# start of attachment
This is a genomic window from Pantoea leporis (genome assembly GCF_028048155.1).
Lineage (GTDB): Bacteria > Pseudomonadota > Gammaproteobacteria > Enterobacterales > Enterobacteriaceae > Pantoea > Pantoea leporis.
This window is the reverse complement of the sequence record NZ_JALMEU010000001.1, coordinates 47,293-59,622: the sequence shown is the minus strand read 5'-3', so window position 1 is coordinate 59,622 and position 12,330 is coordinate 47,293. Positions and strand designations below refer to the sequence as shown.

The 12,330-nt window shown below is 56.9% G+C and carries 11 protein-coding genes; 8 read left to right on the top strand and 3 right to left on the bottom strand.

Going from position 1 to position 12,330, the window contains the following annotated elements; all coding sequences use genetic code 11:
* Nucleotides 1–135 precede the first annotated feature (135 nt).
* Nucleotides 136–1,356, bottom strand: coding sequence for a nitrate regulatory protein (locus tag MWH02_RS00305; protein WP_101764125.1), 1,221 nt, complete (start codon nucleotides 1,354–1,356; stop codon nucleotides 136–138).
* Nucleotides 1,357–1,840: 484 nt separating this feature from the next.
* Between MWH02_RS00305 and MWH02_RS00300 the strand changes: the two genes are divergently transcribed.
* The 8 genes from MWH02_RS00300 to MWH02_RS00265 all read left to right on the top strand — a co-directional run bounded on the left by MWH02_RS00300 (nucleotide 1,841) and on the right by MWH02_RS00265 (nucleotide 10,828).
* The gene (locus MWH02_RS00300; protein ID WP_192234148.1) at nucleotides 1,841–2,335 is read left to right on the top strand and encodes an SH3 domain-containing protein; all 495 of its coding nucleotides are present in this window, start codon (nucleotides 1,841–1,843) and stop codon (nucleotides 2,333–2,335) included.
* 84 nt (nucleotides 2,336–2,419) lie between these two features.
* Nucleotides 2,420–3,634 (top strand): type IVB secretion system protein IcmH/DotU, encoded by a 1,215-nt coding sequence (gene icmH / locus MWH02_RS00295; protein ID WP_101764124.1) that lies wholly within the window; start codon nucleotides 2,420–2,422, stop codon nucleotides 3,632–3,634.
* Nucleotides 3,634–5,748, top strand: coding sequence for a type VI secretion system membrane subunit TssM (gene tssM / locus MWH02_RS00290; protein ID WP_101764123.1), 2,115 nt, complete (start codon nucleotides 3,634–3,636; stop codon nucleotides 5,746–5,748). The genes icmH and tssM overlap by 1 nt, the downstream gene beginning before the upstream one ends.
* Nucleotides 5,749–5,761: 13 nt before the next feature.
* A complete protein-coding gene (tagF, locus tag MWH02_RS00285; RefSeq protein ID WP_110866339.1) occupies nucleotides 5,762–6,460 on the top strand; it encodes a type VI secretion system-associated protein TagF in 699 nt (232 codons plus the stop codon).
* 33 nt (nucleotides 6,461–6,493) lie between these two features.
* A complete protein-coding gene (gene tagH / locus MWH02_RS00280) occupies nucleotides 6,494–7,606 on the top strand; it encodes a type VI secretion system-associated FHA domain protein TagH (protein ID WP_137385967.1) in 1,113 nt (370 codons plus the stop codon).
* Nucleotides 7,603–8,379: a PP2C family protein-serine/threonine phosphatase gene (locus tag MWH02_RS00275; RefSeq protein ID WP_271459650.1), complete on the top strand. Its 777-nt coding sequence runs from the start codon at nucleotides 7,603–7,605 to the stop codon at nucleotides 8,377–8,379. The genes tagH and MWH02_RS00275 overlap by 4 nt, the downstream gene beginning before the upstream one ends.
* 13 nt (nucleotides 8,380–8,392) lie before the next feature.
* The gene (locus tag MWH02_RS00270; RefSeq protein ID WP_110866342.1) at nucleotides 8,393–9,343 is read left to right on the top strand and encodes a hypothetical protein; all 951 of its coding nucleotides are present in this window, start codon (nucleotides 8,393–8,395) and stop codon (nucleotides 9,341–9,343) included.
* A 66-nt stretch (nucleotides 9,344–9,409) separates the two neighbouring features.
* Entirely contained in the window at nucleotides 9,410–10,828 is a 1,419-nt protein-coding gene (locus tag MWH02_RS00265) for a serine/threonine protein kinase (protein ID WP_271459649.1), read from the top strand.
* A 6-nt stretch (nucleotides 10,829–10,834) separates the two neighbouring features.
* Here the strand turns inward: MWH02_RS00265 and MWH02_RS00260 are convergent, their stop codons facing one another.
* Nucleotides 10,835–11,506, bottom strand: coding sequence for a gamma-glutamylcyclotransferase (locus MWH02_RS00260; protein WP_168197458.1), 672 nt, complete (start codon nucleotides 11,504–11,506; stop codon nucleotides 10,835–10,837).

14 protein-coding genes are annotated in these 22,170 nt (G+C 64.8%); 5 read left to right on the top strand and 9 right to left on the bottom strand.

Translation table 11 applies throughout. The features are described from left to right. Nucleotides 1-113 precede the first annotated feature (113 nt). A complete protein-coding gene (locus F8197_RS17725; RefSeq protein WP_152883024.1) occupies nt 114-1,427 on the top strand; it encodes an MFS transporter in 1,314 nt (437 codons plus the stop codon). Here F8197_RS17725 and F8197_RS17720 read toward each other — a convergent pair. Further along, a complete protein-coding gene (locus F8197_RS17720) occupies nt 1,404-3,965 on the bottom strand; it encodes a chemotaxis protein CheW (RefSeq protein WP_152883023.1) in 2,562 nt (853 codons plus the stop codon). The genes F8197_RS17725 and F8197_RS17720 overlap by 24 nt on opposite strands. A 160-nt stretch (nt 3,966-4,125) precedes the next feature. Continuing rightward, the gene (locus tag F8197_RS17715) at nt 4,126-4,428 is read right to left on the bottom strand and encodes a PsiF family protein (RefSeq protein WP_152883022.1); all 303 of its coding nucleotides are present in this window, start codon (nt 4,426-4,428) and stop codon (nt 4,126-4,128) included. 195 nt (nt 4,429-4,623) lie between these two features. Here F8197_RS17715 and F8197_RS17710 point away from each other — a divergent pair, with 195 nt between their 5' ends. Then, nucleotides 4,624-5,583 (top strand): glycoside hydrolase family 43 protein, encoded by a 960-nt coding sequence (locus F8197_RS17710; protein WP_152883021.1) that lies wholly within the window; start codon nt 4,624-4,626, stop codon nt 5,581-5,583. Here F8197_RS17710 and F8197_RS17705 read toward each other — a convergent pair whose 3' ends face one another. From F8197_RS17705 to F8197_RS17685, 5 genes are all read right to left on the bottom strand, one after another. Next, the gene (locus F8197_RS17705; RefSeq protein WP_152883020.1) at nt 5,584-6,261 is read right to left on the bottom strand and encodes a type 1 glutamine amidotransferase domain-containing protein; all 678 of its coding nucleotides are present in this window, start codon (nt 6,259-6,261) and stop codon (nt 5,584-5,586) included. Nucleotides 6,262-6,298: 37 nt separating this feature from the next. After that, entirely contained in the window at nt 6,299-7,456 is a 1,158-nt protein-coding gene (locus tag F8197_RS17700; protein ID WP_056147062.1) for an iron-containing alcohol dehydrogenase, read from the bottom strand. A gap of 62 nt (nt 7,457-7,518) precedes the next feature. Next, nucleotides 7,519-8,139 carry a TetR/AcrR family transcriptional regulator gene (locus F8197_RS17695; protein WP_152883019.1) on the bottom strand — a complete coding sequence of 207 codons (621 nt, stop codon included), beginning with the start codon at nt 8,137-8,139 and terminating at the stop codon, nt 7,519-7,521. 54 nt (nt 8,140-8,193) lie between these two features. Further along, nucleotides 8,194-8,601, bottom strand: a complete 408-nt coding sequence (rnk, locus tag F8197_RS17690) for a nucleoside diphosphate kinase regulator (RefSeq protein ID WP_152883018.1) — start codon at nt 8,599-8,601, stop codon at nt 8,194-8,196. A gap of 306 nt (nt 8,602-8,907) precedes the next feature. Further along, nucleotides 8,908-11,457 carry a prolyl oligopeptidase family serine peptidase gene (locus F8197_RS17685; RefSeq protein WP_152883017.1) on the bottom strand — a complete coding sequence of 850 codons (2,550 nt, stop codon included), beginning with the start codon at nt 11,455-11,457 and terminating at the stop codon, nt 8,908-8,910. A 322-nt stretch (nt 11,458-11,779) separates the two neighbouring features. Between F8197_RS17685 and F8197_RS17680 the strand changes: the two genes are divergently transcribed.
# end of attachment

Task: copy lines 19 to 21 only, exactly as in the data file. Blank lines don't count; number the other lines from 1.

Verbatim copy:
* Nucleotides 7,603–8,379: a PP2C family protein-serine/threonine phosphatase gene (locus tag MWH02_RS00275; RefSeq protein ID WP_271459650.1), complete on the top strand. Its 777-nt coding sequence runs from the start codon at nucleotides 7,603–7,605 to the stop codon at nucleotides 8,377–8,379. The genes tagH and MWH02_RS00275 overlap by 4 nt, the downstream gene beginning before the upstream one ends.
* 13 nt (nucleotides 8,380–8,392) lie before the next feature.
* The gene (locus tag MWH02_RS00270; RefSeq protein ID WP_110866342.1) at nucleotides 8,393–9,343 is read left to right on the top strand and encodes a hypothetical protein; all 951 of its coding nucleotides are present in this window, start codon (nucleotides 8,393–8,395) and stop codon (nucleotides 9,341–9,343) included.